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Dilation (or dilatation) and curettage (D&C) refers to the dilation

(widening/opening) of the cervix and surgical removal of part of the lining of the
uterus and/or contents of the uterus by scraping and scooping (curettage). This
procedure involves expanding or enlarging the entrance of a woman's uterus
so that a thin, sharp instrument can scrape or suction away the lining of the
uterus and take tissue samples.

INDICATION

 Irregular bleeding
 Too much bleeding
 Fibroids and polyps
 Endometrial cancer
 Scar tissue

REASON WHY D&C IS AVOIDED

 Pelvic infection- there is a chance the surgical instruments that will enter the
vagina and cervix can carry the bacteria from your vagina or cervix into your
uterus.

 Blood clotting disorders- depend on the body's natural ability to clot to stop
bleeding after curettage
 Serious medical problems- Heart and lung disease, for example, can make
general, and sometimes local, anesthesia risky

Preparation /Pre-operative

 Avoid unnecessary drugs- A few days before the procedure, stop taking drugs
such as aspirin, which can cause increased risk of bleeding, and any over-the-
counter medications, such as cold tablets and laxatives. Avoid alcohol and
tobacco use

 Chronic conditions- example, if you have uncontrolled high blood pressure,


you may be put on a strict treatment plan in or out of the hospital to improve
your blood pressure. This is important to avoid any unnecessary
complications during the D&C procedure.
 Eating and drinking- instruct not to eat or drink for 12 hours before D&C if it
is done under general anesthesia (you are completely asleep)or for 8 hours
before a local or regional (eg, spinal) anesthesia(just the lower portion of your
body is numbed and you have no feeling) is used.

 Preliminary tests- On the day before or day of the procedure, surgeon may
want to obtain certain routine blood, urine, and other tests to be sure no
problems have been missed.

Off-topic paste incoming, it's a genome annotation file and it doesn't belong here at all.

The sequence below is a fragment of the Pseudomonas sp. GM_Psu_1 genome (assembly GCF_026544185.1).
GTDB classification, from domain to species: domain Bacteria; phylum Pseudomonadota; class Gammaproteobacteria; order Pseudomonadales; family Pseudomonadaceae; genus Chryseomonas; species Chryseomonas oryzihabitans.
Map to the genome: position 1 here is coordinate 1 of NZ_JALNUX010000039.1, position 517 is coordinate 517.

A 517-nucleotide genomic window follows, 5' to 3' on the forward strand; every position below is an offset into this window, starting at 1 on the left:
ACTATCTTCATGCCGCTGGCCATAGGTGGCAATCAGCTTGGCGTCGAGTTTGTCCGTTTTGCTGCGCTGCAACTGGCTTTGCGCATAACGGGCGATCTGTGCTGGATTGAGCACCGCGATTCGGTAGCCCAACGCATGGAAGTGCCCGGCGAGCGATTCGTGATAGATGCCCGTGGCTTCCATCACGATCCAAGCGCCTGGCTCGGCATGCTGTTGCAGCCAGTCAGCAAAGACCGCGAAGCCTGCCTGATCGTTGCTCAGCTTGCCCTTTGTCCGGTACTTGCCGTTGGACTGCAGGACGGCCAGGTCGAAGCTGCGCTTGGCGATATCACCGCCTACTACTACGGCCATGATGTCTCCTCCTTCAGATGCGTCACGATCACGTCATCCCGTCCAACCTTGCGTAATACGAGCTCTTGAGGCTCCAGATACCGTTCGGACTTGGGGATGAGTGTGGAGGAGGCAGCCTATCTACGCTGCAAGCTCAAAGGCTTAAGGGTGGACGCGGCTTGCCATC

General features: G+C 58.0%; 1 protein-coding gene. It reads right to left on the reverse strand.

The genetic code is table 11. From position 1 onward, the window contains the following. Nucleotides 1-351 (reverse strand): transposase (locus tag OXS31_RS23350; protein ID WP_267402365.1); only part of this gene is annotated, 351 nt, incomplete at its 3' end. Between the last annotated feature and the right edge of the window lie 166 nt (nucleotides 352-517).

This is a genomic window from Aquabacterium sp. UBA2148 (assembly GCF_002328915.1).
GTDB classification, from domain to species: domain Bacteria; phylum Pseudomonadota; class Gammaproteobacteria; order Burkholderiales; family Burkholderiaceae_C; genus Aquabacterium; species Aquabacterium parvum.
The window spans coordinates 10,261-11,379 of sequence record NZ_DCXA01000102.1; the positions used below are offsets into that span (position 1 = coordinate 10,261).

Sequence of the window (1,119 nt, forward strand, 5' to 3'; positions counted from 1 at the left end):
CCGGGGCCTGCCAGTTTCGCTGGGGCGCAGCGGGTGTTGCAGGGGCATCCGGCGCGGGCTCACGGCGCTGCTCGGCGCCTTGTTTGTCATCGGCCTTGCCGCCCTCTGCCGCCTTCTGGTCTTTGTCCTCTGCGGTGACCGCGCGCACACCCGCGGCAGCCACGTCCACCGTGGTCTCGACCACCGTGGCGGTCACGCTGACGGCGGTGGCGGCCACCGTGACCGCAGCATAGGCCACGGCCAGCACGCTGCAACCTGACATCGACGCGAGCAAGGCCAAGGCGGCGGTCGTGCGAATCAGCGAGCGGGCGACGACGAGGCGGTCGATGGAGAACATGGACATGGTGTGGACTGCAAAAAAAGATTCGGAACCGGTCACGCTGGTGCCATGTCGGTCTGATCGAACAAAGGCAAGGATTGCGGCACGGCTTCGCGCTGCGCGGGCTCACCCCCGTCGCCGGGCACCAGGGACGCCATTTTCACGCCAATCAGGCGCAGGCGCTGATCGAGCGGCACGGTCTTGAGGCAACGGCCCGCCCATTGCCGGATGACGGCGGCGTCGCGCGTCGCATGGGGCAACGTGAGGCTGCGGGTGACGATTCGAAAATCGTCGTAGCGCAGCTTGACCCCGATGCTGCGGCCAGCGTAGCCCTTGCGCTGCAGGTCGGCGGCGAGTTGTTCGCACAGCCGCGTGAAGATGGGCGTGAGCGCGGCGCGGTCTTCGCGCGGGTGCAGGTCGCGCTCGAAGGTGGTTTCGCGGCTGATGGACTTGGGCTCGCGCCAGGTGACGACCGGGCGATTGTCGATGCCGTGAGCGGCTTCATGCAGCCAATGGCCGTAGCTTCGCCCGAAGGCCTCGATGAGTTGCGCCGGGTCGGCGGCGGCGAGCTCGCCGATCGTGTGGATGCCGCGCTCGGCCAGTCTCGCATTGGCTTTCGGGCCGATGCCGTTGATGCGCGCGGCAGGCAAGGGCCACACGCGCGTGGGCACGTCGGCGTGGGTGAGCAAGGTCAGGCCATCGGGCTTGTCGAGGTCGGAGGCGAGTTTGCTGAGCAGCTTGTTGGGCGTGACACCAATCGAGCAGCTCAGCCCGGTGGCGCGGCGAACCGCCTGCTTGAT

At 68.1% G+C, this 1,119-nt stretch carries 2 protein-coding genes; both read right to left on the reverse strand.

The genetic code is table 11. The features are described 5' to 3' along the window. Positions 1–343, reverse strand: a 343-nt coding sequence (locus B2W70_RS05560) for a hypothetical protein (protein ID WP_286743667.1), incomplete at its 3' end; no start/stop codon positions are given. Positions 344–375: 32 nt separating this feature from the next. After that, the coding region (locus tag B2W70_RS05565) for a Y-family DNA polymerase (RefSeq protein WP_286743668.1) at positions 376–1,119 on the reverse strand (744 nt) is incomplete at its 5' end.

Procedure

• Dilation (the first step): While grasping the cervix with a clamp, the
doctor will pass a thin, flexible piece of metal called a sound to
determine the depth and angle of the uterus. These measurements
allow the doctor to know how far into the uterus the curette can be
safely inserted. The usual method of dilation is to insert a thin, smooth
metal rod gently along the vaginal canal and up into the tiny cervical
opening. The rod is left in place for a moment, then withdrawn and
replaced by a slightly larger rod. This process is repeated until the
cervix has expanded to about the width of a finger. This method takes
about 10 minutes. If you are under local anesthesia, you may
experience crampy discomfort caused by stretching of the cervical
muscles to accommodate the rods. Another method being used with
increasing frequency is to insert laminaria tents (cigarette-shaped
pieces of a special dried seaweed) into the cervix 8-20 hours before
the procedure. The laminaria absorb water from the tissues and swell
up, slowly distending and dilating the cervical canal. This is less
traumatic than using the metal dilators.

• Hysteroscopy and curettage (the second step): After dilation, doctor


holds the vagina open again with the speculum. The doctor may also
reach into the cervix with a tiny spoon to obtain a specimen of the
cervical lining. At this point, the hysteroscope is usually inserted into
the uterus so that thedoctor may look at the inside of the
uterus.Thedoctormay see fibroids, polyps, or overgrowths of the
endometrium. At that time, instruments may be inserted through the
hysteroscope and biopsy, or removal, of these things may be
accomplished.

Risk/ Complication

 Hemorrhage- Heavy bleeding is rare, but it can happen if an instrument


injures the walls of your uterus. It also can occur if an undetected fibroid is
cut during curettage.

 Infection- There is always a slight possibility of infection once instruments are


inserted into the uterus. Most infections can be easily cured with antibiotics.
Some can be very serious.

 Perforated uterus- This complication, though rare, is more common in women


who have a uterine infection at the time of the procedure, in elderly
postmenopausal women, and if the procedure is being done for a
miscarriage. If your doctor suspects this condition has developed, you may be
asked to stay in the hospital for observation or further surgery.

 Asherman syndrome- this complication is rare and involves the formation of


scar tissue in the uterus, caused by aggressive scraping or abnormal reaction
to the scraping. Thick scars can result, which can fill up the uterus
completely. This can cause your menstrual periods to stop and make you
infertile

Post Operative

After the Procedure

• Cramps, like menstrual cramps, will probably be your strongest


sensation immediately after a D&C. Although most women experience
cramps for less than an hour, some women may have cramps for a day
or longer.

• May also have some light bleeding for several days.

• Most likely be placed in the recovery room immediately after the


procedure. Most hospitals and outpatient clinics will keep you for an
hour or until you become fully awake. You will need to arrange for a
ride home.

• It is suggested that do not drive for at least 24 hours after anesthesia.


This is recommended even after a sedative/local anesthesia because
these drugs can temporarily impair your coordination and response
time.

• Naproxen or ibuprofen are usually given for relief from cramping.


Narcotics are seldom, if ever, needed for the pain following the D&C.